Brockes Passion (Handel)  (McGegan;  Istvan Gati, Katalin Farkas, Martin Klietmann, Drew Minter) (3-Hungaroton 12734/36)
Item# OP0427
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Brockes Passion (Handel)  (McGegan;  Istvan Gati, Katalin Farkas, Martin Klietmann, Drew Minter) (3-Hungaroton 12734/36)
OP0427. BROCKES PASSION (Handel), recorded 1985, w.McGegan Cond. Capella Savaria Ensemble; Istvan Gati, Katalin Farkas, Martin Klietmann, Eva Bartfai-Barta, Eva Lax, Drew Minter, Peter Najan, Tamas Csanyi, etc. 3-Hungaroton 12734/36, w.Elaborate 79pp. Libretto-brochure. Very long out-of-print, Final Copy! - 5991811273422


“Handel's BROCKES PASSION has had rather a bad press, suffering rather in comparison with Bach's passions. In fact, Handel's BROCKES PASSION was written at about the same time as ESTHER, some eight years before Bach wrote the ST. JOHN PASSION. The text had first been set by Keiser in 1712 and was set by Telemann in 1716. During Holy Week, in 1719, Johann Mattheson (who was also a friend of Handel's) arranged performances of four settings of the libretto by Keiser, Telemann, Handel and himself. Bach used elements of Brockes libretto when he came to write the ST. JOHN PASSION and he knew Handel's setting, one of the earliest manuscripts of Handel's work is in J.S. Bach's hand. Handel's own autograph of the work is lacking.

In style it lies somewhere between the liturgical passions of Bach and Telemann and the Italian oratorio. The tenor Evangelist narrates, the chorus takes on the role of the Christian faithful and the Jewish mob, there are arias commenting on the action, but the characters in the narrative also have arias - Jesus sings a duet with his mother. The Evangelist's narrations, though, are not taken directly from the gospels but are a rhymed text which is a free paraphrase of all four Gospels. Much of the commentary is given to the Daughter of Zion, emphasising the sufferings of Christ as proof of his devotion to mankind.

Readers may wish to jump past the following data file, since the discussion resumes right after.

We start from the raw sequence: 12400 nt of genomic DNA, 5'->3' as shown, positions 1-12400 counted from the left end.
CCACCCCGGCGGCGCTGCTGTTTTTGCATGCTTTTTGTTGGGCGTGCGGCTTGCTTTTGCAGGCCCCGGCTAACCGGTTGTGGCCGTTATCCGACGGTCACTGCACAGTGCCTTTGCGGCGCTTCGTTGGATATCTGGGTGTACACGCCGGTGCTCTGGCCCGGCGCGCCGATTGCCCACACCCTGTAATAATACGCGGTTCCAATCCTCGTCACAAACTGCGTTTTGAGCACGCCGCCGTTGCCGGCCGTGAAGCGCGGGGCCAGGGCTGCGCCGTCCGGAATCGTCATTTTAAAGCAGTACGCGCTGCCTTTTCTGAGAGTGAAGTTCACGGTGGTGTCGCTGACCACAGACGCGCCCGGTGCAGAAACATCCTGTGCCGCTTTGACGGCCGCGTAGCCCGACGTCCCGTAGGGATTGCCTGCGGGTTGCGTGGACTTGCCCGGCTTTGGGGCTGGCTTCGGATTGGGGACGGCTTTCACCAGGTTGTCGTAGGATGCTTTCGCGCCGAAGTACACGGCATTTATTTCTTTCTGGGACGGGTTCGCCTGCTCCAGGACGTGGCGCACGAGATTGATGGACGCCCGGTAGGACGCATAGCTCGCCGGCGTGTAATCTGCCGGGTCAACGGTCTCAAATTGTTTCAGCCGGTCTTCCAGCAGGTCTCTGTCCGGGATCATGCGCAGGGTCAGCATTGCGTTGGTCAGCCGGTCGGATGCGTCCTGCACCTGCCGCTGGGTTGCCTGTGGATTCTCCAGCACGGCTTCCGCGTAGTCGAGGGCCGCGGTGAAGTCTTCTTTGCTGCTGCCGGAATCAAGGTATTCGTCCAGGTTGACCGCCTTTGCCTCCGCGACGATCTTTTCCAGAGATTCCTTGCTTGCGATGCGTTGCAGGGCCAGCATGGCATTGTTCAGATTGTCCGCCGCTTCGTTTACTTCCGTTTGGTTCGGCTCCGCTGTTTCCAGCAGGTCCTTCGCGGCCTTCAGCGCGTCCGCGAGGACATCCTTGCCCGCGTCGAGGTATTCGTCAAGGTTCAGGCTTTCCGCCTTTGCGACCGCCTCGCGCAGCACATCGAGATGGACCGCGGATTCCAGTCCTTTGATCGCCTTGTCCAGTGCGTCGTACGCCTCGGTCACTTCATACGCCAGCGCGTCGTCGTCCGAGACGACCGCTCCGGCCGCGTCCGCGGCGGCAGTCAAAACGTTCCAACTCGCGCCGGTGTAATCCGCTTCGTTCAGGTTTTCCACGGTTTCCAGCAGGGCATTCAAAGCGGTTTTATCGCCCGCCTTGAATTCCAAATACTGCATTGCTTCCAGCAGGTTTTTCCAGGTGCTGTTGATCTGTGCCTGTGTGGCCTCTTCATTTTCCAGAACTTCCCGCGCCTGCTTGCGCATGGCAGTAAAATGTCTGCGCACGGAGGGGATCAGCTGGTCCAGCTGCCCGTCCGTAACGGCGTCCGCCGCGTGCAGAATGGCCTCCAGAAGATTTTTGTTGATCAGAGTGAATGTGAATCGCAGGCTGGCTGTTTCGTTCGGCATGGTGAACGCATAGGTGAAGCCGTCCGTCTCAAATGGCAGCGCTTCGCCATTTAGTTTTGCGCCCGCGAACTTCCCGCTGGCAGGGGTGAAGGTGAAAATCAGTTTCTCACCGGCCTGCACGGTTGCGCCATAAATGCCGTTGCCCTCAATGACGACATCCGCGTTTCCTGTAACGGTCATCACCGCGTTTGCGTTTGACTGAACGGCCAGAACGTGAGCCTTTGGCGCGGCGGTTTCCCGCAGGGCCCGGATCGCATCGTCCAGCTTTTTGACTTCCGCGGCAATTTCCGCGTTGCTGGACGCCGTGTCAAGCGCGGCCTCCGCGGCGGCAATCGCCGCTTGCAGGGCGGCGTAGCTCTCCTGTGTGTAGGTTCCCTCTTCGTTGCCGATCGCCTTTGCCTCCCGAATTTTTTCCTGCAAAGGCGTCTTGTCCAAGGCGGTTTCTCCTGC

The keen eared may spot occasional pre-echoes of English oratorio even if this work has not the structural sophistication that Handel developed in this genre. Though leaving Germany when fairly young, he was sufficiently trained in and attuned to the Lutheran organ loft to understand what the congregation expected of a passion - a contemplative, meditative drama. Though the arias might vary stylistically in a way that does not happen in Bach, they are all firmly rooted in the psychology of the drama and this is helped by the popular libretto by Brockes.

Jesus, sung by baritone, Istvan Gati, makes his first appearance on the Mount of Olives, in a recitative followed by a sequence of three arias. The moving 'Mein Vater, mein Vater' recurs, after a short recitative, as 'Ist's möglich', only the words changing, the music is identical. In 'Erwachet doch', Jesus' warning to the sleeping disciples is interrupted by their confused questions, making a striking arioso. In scenes like this, Handel's dramatic training is rarely far away and it become more understandable why the work has been presented dramatically on the stage. After Judas' betrayal of Christ, Peter (sung by one of the tenor soloists) curses him in a wonderfully dramatic aria…in his following two arias, both sung very movingly, especially the aria 'Heul, du Fluch!' with its lovely oboe obbligato.

Evangelist, Martin Klietmann, has an attractive, expressive voice and this can be most moving in his recitatives; unfortunately Handel gives him no arias. Instead, the Daughter of Zion, sung brilliantly by Maria Zadori, gets the lion’s share of the arias. She is one of the principal conduits of Brockes comment and meditation on the action as she constantly interrupts with arias. In a long work, she gets sixteen arias and ariosos in all, as well as a moving duet with Jesus.”

- Robert Hugill, MusicWebInternational